Using repeat ground-based topographic surveys and digital elevation model (DEM) differencing to infer reach-scale sediment budgets has become a popular monitoring tool in fluvial geomorphology. However, few studies have used DEM differencing to infer more detailed sub-reach and meso-scale fluvial processes and rates. In part, this might be attributed to the recognized importance of uncertainty in representing individual surfaces and inferring `real' changes from differences. Several recent investigators have suggested applying a minimum level of detection (minLOD) (between 10 and 30 cm), below which `real' changes are indistinguishable from noise. We present a more detailed assessment of uncertainties below typical minLOD thresholds and compare the different morphological interpretations suggested between using or eliminating various portions of the more uncertain data. In addition, we divide the study reaches into distinct morphological units (e.g. submerged bar fronts, bar heads, channel thawlegs, sloughs, banks, etc.) and explore the respective contributions of cut, fill and predicted changes below minLOD thresholds from each. Volumetric and surface-area distributions of elevation changes are presented to illustrate contrasting signals between morphological units. To illustrate these techniques, ground-based survey data from three real-time kinematic Global Positioning System (rtkGPS) surveys of a 801 X 272 m braided gravel reach of the River Feshie in the Scottish Highlands. Annual changes are reported between 2002 and 2003 as well as 2003 and 2004 (21,206, 51,080 and 46,000 points respectively). Although reach-averaged annual sediment transport rates are sometimes inferred from DEM differencing, the time-scales of monitoring (100 years) are so disconnected from the time scale of the process (10-8 years) that the interpretation is difficult. However, meaningful metrics and rates of change at sub-reach and meso-scales beyond the reach-scale sediment budget can be inferred from DEM differencing.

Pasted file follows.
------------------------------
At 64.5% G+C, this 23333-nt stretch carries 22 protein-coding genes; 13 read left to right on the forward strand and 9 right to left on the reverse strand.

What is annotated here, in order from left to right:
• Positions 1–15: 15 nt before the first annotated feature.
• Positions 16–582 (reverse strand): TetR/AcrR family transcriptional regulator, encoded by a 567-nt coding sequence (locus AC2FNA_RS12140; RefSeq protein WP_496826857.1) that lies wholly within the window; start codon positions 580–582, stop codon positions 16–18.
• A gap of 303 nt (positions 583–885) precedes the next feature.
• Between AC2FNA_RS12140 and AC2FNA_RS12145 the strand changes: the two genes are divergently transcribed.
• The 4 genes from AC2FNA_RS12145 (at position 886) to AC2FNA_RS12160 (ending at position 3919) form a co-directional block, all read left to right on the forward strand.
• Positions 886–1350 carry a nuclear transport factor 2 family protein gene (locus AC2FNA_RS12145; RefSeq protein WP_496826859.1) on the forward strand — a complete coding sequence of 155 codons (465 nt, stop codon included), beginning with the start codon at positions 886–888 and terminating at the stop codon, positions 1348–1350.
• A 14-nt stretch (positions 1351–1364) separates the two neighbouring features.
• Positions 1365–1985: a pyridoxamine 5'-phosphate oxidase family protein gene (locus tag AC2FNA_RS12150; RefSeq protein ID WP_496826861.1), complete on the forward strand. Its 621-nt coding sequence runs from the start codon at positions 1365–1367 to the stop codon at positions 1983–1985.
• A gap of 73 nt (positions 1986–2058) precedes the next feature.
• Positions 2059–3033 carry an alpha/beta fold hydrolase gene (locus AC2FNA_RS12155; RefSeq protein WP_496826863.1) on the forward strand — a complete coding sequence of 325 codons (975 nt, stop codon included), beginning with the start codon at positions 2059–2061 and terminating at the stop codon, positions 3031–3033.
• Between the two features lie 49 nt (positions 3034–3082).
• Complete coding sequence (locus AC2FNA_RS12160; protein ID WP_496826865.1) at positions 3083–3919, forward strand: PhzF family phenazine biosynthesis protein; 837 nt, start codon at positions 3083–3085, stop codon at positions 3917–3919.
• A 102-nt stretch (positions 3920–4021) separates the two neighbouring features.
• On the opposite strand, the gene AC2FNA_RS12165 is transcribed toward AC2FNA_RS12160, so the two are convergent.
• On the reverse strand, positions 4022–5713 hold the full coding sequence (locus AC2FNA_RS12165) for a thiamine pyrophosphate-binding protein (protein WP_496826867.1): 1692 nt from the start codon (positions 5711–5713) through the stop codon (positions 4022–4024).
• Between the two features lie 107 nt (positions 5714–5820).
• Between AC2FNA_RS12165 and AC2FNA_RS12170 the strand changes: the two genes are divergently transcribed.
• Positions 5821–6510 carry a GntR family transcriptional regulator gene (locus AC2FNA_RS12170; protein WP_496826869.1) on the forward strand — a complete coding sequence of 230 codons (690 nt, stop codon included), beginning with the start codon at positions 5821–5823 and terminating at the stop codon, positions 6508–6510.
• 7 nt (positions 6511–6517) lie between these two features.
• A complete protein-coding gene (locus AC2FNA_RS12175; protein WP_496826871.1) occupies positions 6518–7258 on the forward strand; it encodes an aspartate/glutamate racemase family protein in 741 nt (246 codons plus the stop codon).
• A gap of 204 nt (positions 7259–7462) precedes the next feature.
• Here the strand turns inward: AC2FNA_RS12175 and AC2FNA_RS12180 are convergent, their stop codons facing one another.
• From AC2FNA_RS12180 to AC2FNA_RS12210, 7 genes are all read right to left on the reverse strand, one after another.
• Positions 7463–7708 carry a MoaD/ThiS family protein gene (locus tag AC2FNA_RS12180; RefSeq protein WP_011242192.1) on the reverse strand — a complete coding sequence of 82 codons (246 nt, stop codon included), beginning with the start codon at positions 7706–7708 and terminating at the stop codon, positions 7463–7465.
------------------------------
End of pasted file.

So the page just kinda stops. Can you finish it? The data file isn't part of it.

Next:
Available at: http://works.bepress.com/joseph_wheaton/123/